Offshore economics ‘are now improving fast’ abroad — report

Source: Saqib Rahim, E&E repor • Posted: Thursday, November 3, 2016

Offshore wind costs are plummeting in Europe and approaching “striking distance” of other power sources, Bloomberg New Energy Finance said yesterday.

The average cost of electrons from offshore wind has fallen 28 percent since this time last year, BNEF said in a report.

Offshore wind, long regarded as the Cadillac option of clean energy, remains one of the world’s priciest resources at roughly $126 per megawatt-hour.

But recent auctions in Denmark and the Netherlands suggest it is getting cheaper as suppliers claw at each other to win projects.

“The economics of offshore wind are now improving fast, with the best sites getting closer to striking distance of more mature technologies,” said Seb Henbest, BNEF’s head of Europe, the Middle East and Africa, in a statement.

Cost will be a central point of debate as offshore wind arrives to the United States.

While the offshore-wind industry has reached scale in Europe with hundreds of turbines per project, the United States has one offshore wind farm with five turbines.

Lower prices in Europe have Northeast states hoping to build more.

In August, Massachusetts Gov. Charlie Baker (R) signed a bill requiring utilities to buy 1,600 MW of offshore wind energy by 2027. The state will take its first project proposals next June.

New York’s top energy official, Richard Kauffman, has said the state needs offshore wind to meet its goal of 50 percent renewable power by 2030.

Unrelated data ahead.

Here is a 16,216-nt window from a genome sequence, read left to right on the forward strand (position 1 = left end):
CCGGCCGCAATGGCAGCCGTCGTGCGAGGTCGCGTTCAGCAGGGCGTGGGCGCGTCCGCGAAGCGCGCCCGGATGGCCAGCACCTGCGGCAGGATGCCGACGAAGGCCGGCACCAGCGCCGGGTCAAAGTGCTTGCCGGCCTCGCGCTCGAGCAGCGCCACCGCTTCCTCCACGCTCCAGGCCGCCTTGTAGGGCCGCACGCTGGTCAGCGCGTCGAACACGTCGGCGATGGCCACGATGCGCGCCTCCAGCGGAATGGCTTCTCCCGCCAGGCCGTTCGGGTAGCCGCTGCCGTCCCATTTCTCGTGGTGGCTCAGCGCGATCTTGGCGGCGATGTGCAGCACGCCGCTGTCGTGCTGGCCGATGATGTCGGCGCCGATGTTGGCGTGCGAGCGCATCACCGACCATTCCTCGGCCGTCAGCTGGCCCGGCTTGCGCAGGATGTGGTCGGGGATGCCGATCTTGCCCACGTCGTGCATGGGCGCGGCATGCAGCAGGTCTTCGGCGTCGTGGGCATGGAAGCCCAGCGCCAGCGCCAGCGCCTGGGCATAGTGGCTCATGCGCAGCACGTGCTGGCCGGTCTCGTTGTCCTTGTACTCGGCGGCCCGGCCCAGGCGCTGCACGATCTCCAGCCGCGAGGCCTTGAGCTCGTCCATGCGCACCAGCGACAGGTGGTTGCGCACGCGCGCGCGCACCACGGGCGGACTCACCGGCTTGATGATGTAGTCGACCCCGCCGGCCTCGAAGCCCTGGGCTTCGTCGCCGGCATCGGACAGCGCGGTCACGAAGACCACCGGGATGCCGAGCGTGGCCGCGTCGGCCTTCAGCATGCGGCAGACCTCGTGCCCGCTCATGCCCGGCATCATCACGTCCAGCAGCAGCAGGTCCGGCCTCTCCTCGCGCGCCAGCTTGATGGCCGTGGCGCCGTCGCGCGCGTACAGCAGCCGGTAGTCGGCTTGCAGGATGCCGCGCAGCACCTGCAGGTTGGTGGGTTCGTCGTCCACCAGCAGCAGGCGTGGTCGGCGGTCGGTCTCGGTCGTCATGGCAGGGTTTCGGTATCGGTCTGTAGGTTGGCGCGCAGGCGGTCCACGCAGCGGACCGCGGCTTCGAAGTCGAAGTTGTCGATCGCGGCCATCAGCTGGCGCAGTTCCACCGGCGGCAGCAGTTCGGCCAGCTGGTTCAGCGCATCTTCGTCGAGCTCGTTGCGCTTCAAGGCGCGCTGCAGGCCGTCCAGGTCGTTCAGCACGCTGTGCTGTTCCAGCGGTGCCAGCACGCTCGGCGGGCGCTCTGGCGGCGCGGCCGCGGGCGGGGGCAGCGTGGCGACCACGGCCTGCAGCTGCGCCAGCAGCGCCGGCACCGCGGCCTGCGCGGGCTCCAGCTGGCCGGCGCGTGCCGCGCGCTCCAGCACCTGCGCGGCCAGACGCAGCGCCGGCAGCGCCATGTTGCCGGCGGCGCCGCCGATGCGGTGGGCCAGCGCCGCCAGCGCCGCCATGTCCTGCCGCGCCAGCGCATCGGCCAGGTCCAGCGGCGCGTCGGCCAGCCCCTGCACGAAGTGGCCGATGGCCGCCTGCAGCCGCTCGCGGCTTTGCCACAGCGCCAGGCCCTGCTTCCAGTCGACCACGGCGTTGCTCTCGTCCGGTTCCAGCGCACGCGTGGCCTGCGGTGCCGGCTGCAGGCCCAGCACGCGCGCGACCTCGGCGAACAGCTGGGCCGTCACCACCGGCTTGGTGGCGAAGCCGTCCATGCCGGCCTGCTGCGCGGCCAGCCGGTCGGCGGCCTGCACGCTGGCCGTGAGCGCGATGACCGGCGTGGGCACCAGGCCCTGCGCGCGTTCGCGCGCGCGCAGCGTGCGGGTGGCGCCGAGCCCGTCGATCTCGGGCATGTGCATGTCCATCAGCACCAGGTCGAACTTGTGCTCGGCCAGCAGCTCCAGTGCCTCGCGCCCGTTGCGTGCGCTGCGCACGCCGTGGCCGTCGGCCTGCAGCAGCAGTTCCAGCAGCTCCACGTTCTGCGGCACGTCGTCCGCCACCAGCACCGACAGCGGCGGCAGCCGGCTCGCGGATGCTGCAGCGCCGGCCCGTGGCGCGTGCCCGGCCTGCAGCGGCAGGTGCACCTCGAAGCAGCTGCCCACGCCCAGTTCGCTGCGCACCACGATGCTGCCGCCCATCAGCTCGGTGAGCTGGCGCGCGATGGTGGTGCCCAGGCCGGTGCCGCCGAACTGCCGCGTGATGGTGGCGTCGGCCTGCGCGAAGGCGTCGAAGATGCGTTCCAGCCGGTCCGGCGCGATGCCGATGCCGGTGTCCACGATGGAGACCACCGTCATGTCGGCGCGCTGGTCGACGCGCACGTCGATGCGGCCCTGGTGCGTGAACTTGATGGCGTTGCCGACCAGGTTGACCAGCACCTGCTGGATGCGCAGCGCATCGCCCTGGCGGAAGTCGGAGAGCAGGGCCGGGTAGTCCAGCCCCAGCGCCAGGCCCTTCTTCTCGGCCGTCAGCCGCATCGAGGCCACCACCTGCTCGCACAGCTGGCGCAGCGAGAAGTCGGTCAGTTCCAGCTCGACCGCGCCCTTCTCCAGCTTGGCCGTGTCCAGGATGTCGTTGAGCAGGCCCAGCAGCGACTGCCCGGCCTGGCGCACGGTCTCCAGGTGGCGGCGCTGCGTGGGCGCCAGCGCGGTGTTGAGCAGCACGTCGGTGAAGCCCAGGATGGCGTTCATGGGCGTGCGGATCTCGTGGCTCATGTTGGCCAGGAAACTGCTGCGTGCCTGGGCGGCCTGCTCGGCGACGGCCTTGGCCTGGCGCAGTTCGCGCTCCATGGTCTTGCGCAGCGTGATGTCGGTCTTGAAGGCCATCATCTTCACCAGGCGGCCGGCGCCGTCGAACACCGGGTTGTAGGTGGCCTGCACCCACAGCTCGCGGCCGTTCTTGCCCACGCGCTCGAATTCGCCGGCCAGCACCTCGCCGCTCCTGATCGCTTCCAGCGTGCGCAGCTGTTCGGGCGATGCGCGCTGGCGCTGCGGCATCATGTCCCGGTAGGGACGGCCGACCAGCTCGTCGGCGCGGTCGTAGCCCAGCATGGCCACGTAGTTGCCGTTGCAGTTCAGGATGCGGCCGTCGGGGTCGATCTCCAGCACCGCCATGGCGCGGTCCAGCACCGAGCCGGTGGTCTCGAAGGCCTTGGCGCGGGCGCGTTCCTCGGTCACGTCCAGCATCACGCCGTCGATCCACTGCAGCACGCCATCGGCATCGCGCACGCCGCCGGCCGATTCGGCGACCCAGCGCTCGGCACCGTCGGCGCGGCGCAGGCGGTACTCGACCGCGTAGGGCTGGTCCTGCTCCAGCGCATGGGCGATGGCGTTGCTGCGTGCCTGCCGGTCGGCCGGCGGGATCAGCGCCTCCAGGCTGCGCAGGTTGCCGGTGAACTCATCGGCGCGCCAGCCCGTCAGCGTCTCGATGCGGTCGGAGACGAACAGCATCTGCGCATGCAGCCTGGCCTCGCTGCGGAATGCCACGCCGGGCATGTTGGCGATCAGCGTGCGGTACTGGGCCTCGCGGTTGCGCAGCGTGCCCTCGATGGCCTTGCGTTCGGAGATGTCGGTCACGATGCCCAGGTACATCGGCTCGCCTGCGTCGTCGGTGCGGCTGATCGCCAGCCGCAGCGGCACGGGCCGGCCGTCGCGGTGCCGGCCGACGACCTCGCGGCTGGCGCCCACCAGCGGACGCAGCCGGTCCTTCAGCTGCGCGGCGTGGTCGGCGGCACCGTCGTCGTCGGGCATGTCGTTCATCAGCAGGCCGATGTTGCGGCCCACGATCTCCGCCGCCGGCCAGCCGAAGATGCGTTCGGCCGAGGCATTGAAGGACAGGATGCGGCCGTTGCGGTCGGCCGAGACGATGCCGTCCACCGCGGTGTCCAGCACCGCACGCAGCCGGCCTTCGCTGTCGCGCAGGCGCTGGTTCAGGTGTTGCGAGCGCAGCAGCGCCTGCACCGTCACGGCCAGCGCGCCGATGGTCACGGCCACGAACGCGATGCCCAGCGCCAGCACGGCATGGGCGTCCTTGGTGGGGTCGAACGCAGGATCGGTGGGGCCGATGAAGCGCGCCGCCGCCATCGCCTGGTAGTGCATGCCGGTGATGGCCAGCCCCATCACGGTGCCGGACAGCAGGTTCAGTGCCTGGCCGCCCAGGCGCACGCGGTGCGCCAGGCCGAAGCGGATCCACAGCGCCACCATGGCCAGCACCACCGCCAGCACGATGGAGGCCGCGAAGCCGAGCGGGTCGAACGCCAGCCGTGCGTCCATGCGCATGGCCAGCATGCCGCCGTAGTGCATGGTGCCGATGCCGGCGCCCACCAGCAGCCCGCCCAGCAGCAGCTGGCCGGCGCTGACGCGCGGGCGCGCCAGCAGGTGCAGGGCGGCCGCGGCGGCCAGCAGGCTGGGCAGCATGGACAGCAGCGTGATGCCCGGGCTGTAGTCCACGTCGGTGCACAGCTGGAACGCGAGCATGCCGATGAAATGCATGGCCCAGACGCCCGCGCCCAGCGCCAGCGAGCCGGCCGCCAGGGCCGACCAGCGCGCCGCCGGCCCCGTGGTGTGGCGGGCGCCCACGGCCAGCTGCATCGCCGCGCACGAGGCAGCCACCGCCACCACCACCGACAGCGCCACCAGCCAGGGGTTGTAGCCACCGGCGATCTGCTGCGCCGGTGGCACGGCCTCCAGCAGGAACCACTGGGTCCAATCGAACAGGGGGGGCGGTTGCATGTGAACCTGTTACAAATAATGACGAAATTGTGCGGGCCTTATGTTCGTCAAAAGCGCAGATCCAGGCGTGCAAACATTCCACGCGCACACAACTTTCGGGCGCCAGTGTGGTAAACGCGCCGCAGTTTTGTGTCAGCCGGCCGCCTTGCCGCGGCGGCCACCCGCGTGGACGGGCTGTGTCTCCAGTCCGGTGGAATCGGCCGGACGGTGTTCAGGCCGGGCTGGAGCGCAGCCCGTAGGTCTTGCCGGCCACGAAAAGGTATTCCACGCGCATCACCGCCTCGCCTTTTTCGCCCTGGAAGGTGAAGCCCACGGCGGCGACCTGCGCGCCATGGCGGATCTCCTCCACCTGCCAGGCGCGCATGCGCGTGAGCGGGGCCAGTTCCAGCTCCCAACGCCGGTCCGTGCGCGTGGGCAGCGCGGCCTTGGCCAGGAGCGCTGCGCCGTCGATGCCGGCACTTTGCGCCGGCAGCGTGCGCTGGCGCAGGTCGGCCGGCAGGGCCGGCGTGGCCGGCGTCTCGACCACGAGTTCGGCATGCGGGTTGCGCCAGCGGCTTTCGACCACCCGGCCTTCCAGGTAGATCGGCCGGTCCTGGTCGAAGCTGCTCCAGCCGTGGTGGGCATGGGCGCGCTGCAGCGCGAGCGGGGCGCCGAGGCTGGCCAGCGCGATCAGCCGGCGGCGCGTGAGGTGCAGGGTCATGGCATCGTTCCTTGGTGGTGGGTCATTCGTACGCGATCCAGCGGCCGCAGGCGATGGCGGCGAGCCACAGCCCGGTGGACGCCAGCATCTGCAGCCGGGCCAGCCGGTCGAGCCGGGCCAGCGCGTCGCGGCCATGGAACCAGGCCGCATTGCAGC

But the state has not set a target number. John Rhodes, president of the New York State Energy Research and Development Authority, or NYSERDA, said last month they are working on a “comprehensive plan for how we’re going to acquire how much offshore wind at what set of economics.”

Asked if offshore wind is too expensive, he said, “It is not. It doesn’t have to be.”

Supporters say the Northeast is ripe for it, with its strong offshore winds, high power prices and retiring power plants.

But they have also said that if offshore wind is to get cheaper, it needs to be built at scale in the United States. In June, environmental groups asked New York Gov. Andrew Cuomo (D) to commit to at least 5,000 MW of offshore wind by 2025.

Massachusetts has the sixth-highest average retail price for power in America, according to the U.S. Energy Information Administration. New York ranks fourth.

To build offshore wind, they are counting on a key aspect of the policy design in Europe: competition.

For any offshore wind farm, two of the most serious hurdles are getting a lease for the acreage and getting a contract for the power.

Europe’s auction programs “have simplified development by providing transmission and a permitted site, and have led to fierce competition between bidders,” Tom Harries, an offshore wind analyst at BNEF, said in a statement.

Developers are expecting a “cage match” in Massachusetts, which has said that each successive offshore-wind project has to be cheaper than the last.

In New York, NYSERDA’s strategy is to win a federal auction in December for waters off Long Island.

If it does, NYSERDA will then ask developers to compete for the rights to build a wind farm there. In return, NYSERDA will guarantee that they get a contract to sell the power to a utility (EnergyWire, Oct. 28).